We’d all love to have a full hour or two to just hang out with our couples and take our time to nail every shot. We’d love to ramble around and switch smoothly back and forth between energetic and quiet moments.
Surprise: sometimes that doesn’t happen.
Sometimes, due to schedules or traffic or weather or who knows what, you don’t get to start shooting until way too close to sunset, or way too close to that rain cloud looming over there. When you’re a natural light photographer, you’re on the clock. Once the sun is down, it’s down, and if you can’t reschedule, you need to work with the light you have. (Or you only have 15 minutes for portraits at a wedding!)
This is what happened to me a little while ago, and I took some time to think about it afterward, sitting in the car, trying to warm up my frozen fingers.
A year ago, this would have stressed me the fuck out. I would have panicked, demotivated myself before I’d even started, and not known what to do. But since then, I’ve learned so much about posing, directing, shooting, etc. that it didn’t really phase me. I always prefer to have more time, sure, but I’m confident now that I can still deliver quality work when I’m pressed for time.
(*quick disclaimer: don’t expect these tips to miraculously give you the ability to deliver 100 images in a 10-minute session. That’s bananas. You can’t fully replicate your full portrait experience in 10 minutes, but you can salvage it.)
Here’s how I do it:
Know your camera
When the clock is ticking down, the last thing you want to be doing is fumbling with your camera settings and trying to “figure out” what works.
You need to know your camera inside and out: what it can do, what different settings will give you, and how to change those settings quickly, almost without looking at them. Not only are you short on time, but if you’re chasing sunset, the light is going to be changing on you quickly too. You can’t just “set it and forget it,” or the second half of your session could come out very underexposed.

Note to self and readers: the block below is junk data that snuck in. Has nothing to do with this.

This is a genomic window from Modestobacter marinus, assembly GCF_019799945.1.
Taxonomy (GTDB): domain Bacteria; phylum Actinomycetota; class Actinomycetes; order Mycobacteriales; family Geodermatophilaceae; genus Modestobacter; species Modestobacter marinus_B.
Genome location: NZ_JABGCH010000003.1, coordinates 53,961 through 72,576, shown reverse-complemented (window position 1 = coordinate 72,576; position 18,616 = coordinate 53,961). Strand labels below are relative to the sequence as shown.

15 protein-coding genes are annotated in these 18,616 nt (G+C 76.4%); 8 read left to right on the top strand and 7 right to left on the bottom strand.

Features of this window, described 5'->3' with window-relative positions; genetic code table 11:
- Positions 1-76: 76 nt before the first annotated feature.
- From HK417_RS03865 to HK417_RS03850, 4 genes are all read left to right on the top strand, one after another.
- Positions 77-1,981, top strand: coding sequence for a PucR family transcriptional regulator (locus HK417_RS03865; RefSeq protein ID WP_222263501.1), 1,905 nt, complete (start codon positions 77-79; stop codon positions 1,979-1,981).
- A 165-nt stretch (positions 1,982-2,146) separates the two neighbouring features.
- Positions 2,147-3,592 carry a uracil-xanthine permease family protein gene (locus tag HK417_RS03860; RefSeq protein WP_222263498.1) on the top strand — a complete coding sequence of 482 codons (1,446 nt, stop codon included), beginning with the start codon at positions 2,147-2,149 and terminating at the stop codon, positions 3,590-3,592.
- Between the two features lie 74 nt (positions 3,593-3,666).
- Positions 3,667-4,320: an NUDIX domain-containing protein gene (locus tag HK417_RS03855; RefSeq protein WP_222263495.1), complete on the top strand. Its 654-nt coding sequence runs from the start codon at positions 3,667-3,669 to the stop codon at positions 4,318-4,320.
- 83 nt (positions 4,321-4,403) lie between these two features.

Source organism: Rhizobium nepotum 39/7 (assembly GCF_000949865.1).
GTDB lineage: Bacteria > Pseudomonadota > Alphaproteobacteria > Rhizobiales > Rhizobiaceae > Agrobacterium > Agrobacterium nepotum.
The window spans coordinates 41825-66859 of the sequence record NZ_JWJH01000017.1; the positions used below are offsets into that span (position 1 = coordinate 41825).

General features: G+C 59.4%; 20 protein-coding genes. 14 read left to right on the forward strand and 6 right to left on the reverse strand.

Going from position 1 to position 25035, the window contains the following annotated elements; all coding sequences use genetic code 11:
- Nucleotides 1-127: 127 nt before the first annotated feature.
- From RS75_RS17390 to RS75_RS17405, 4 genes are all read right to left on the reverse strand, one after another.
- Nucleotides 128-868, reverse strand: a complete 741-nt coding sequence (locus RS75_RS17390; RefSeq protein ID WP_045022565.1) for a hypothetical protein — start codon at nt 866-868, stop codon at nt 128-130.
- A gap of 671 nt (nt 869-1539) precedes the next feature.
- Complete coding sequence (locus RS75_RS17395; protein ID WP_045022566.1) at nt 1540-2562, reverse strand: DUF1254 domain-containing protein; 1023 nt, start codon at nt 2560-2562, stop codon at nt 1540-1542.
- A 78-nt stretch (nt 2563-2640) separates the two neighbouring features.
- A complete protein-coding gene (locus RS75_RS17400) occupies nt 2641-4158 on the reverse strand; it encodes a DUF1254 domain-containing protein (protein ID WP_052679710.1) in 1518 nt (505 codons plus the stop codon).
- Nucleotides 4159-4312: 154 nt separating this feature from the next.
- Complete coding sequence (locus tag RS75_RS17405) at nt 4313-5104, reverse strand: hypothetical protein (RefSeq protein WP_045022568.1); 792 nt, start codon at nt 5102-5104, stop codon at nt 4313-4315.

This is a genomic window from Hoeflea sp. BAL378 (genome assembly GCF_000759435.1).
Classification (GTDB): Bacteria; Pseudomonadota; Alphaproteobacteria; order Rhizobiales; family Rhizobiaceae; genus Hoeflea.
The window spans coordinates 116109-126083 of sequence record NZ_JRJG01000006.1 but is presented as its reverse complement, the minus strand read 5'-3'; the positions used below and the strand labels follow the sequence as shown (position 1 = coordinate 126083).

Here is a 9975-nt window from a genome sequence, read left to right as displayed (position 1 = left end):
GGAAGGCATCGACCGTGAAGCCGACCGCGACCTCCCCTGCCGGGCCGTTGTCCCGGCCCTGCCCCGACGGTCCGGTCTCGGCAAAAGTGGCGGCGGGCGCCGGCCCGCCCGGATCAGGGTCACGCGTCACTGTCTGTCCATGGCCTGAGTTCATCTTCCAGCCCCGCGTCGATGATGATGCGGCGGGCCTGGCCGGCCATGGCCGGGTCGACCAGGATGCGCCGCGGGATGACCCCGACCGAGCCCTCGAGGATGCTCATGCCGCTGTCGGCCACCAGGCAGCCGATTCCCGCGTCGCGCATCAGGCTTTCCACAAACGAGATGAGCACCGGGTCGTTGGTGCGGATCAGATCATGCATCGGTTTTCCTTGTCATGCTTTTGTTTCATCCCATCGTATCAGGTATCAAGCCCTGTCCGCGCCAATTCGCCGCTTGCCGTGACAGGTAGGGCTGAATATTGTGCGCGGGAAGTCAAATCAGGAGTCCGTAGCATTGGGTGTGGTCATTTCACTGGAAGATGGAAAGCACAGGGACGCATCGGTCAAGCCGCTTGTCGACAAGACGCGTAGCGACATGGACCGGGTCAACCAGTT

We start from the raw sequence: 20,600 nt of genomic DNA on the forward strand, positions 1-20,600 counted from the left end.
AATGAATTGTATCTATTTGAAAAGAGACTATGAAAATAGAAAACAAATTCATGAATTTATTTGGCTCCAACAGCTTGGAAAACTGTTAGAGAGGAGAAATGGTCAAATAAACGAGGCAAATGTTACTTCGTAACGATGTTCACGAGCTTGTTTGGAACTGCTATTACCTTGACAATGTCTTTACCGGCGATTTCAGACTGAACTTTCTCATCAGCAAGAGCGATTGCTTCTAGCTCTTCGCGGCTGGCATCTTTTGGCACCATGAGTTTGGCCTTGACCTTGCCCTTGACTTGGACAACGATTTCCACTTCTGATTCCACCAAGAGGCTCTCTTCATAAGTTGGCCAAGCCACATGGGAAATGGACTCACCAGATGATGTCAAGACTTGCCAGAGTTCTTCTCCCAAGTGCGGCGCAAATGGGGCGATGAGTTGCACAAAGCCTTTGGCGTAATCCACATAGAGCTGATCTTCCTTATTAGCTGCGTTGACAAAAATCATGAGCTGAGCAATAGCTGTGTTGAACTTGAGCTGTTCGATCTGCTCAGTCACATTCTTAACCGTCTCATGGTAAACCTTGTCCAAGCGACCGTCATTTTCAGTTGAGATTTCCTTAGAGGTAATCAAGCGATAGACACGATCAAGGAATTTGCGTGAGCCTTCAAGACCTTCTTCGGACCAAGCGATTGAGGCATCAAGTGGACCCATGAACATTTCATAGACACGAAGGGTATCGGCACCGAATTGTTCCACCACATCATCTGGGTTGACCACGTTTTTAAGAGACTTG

Prep your couple
Granted, this should be done well in advance. They should know what they’re walking into long before they get there, late or not. But you don’t have to tell them they’re late; they already know. What you do have to tell them is not to panic even a little bit; you’ve got this.
Text them while they’re on their way (please don’t text and drive) and let them know that this is going to be fast but you’ve got it fully under control.
I give every couple a little spiel before their session to reiterate some key points and get them in the right mindset. When we’re in a time crunch, I give them the short version. No use spending valuable minutes waffling. Basically, main point: there’s going to be constant movement. We want as much variety as possible, and movement is how we’re going to get there.
You and your couple are both going to keep moving.
Shoot for variety
Instead of delivering a whole gallery of basically the same image, you can get a lot of variety if you focus on it.
Instead of giving your couple 10 different things to do, give them 2 or 3 and work to get different images out of each of those directions. Shoot wide, mid-range, tight. Shoot vertically and horizontally. Rotate around them to get a different angle. Let them stay in the moment while you do the work. Changing poses costs you time in explanation/demo/adjusting.
If you shoot with two cameras (and therefore two lenses), even better! I only had one body with me this time, so it was 35 mm all the way.